Story by: Kim Huston on January 28, 2021
Natalie F. Slone, D.O., pediatric hematologist/oncologist with Norton Children’s Cancer Institute, affiliated with the UofL School of Medicine, always knew she wanted to be a doctor. According to Dr. Slone, her mother said she talked about becoming a doctor from a very young age — and mom has a photo of her at 4 or 5 years old, asleep on top of an anatomy book, to prove it. Dr. Slone has brought her drive to take care of others to Norton Children’s Cancer Institute, where she treats solid tumors in children and teens.
During college, Dr. Slone realized that a career that involved caring for others was something that she really wanted her life to include — so she pursued her childhood dream of becoming a physician. While she completed rotations in medical school, she found herself naturally drawn to pediatrics, and oncology because she enjoyed caring for those kids the most.
“I chose pediatric oncology because I found myself gravitating toward those kids, particularly when I was in my residency. I just always found myself wanting to be with our oncology kiddos more than anyone else,” Dr. Slone said. “These kids that battle cancer; they just have such innate, bright personalities and are so full of courage. They handle these conditions so much better than any adult could.”
Dr. Slone’s interest in treating solid tumors and sarcomas in children is rooted in the challenge and study that treating these types of cancer requires.
“It’s not always a straightforward treatment plan,” Dr. Slone said. “A lot of times, treatments may not work the way you want them to, and it forces us as physicians to think outside the box and pushes us to find more treatment strategies, to consult experts across the country. When we’re successful, I feel so joyous and happy because it is so challenging.”
Her interest in these challenging types of cancers led her to focus on emerging therapy research during her pediatric hematology/oncology fellowship at the University of Texas MD Anderson Cancer Center in Houston.
While at MD Anderson, she joined the immunology science laboratory where she helped conduct research focused on the development of a dendritic cell immunotherapy. Dendritic cells are a type of immune cell that works with other immune cells to help shape the immune response to different viruses, bacteria or even tumor cells. The researchers within the lab were focused on the development of a dendritic cell vaccine for treating melanoma, a type of skin cancer. While at the lab, Dr. Slone looked to incorporate the learnings of the dendritic cell vaccine to osteosarcoma, a type of bone cancer that affects children. It remains a challenging cancer for physicians to treat.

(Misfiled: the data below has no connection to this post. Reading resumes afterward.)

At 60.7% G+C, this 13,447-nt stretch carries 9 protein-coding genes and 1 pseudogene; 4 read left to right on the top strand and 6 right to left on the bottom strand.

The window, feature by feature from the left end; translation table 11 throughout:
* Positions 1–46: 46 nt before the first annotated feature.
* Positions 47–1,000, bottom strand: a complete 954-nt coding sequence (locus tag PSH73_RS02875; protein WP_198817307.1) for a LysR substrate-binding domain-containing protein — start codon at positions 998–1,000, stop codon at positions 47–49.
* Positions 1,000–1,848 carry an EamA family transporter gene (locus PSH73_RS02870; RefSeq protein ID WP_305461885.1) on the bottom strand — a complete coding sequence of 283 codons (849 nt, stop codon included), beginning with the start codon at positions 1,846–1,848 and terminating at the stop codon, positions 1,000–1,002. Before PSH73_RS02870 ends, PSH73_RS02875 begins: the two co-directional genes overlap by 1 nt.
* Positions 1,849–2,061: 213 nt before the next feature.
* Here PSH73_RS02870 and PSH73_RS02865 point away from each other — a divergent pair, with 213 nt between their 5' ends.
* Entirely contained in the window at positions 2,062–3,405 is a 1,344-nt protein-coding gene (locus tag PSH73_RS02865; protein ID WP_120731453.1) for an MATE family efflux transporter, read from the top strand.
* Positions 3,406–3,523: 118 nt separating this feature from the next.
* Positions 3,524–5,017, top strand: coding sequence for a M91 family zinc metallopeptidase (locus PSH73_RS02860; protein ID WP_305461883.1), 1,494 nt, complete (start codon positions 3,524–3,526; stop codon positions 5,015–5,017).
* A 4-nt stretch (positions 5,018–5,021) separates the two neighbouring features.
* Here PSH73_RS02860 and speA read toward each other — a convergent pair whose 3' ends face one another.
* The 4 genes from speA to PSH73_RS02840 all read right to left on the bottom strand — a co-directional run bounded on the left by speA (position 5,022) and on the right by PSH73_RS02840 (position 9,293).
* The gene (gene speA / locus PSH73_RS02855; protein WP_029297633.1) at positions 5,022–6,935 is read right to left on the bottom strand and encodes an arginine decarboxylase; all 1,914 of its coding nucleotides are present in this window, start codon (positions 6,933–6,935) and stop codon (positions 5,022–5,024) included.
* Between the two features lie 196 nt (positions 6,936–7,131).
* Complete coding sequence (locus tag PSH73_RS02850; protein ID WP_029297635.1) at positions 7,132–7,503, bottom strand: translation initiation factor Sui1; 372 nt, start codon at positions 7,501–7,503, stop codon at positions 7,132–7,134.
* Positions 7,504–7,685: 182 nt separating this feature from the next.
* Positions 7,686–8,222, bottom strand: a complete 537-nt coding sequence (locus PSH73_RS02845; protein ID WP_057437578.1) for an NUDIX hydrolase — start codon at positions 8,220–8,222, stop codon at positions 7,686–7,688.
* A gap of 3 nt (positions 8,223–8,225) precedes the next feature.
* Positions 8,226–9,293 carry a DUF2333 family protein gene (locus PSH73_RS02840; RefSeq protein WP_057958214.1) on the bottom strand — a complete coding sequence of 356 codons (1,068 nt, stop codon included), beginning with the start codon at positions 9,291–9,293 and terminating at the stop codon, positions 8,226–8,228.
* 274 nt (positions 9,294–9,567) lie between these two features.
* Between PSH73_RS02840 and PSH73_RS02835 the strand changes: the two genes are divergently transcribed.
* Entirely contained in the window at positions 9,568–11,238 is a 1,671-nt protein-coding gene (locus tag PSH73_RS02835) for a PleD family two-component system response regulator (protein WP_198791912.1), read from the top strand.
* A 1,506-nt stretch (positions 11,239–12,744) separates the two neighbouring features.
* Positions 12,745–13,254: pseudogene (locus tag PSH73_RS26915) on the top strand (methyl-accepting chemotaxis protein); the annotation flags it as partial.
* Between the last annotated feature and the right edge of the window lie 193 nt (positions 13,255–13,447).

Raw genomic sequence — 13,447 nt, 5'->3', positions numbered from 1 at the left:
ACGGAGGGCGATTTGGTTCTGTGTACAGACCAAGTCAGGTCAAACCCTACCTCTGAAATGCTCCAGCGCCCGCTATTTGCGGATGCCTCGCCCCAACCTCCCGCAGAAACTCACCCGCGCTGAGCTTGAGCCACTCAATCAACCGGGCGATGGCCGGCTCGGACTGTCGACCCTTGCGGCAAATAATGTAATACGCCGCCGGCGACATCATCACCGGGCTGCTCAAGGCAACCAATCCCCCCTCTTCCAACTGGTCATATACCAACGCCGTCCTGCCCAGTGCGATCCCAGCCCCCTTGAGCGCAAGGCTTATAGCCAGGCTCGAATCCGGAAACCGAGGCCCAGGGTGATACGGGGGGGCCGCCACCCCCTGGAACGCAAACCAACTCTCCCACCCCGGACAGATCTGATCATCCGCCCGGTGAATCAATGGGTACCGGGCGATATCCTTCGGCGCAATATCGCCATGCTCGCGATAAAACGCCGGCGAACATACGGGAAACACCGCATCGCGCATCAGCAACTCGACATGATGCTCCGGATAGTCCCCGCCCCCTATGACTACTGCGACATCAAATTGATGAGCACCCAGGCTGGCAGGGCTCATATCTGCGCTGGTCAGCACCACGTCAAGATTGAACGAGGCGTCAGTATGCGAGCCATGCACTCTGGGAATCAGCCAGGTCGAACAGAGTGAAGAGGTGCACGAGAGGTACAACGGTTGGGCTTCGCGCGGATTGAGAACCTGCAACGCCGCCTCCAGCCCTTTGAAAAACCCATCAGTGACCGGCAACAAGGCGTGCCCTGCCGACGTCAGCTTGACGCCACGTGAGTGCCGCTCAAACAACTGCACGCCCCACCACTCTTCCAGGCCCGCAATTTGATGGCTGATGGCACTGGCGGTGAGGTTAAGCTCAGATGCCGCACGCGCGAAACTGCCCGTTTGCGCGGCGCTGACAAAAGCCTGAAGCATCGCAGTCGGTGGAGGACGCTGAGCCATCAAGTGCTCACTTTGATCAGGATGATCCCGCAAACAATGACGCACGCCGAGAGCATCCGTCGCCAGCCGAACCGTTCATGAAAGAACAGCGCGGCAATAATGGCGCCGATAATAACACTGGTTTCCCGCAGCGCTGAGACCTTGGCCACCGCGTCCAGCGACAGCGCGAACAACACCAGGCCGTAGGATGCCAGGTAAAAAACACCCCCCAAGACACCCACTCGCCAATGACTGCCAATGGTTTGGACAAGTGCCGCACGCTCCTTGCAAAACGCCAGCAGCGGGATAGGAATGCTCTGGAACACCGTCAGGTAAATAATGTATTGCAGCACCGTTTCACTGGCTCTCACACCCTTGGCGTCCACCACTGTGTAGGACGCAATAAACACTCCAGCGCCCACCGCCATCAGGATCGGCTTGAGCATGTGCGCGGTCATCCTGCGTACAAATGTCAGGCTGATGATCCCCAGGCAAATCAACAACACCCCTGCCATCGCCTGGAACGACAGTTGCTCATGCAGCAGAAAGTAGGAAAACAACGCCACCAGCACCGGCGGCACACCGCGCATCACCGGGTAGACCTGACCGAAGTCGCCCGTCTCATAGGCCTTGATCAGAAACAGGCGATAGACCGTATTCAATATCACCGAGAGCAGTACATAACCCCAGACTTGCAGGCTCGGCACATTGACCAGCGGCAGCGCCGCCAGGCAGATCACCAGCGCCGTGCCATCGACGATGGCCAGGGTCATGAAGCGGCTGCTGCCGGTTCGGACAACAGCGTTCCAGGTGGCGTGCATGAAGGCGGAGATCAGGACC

“Unfortunately, for the past 20 years, researchers have not been able to find more and better treatments for osteosarcoma in children and young adults,” Dr. Slone said. “We have initial chemotherapy regimens, but it is important to find treatments that are less toxic long term and that will yield better prognoses for our patients with more advanced disease. I asked the team to incorporate an osteosarcoma model into the experiments involving the dendritic cell vaccine, so that we could see if this potentially could be another treatment someday. All treatments start in the lab, and then hopefully, can transition to clinical trials for patients. That was my favorite project because ultimately, we need to find better treatments and more treatments other than just chemotherapy for all of our pediatric cancers.”
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While the challenge of difficult-to-treat cancers excites Dr. Slone, it was always the people and the relationships that drew Dr. Slone to medicine, as well as pediatric hematology/oncology.
“I really enjoy the relationships that I develop with my patients in oncology,” Dr. Slone said. “You really get to know the children and their families, and it’s just such a privilege and a joy to care for them.”
Dr. Slone acknowledges that physicians often sacrifice some of their personal lives in pursuit of medicine, but for her it is a higher calling.
“It doesn’t feel like a sacrifice,” Dr. Slone said. “It’s worth every moment you’re away from your family or your home because you know what you’re doing is more than worthwhile.”
According to Dr. Slone, she often feels “mama bear maternal” about her patients, wanting to do everything in her power to help families navigate the journey of cancer.
“While they’re going through this, I want to help protect them and keep them as healthy and as safe as I can,” Dr. Slone said. “Caring for these children is very important to me. I will do everything in my power to give my patients and their families 100% of my time and the best that we have at Norton Children’s Cancer Institute.”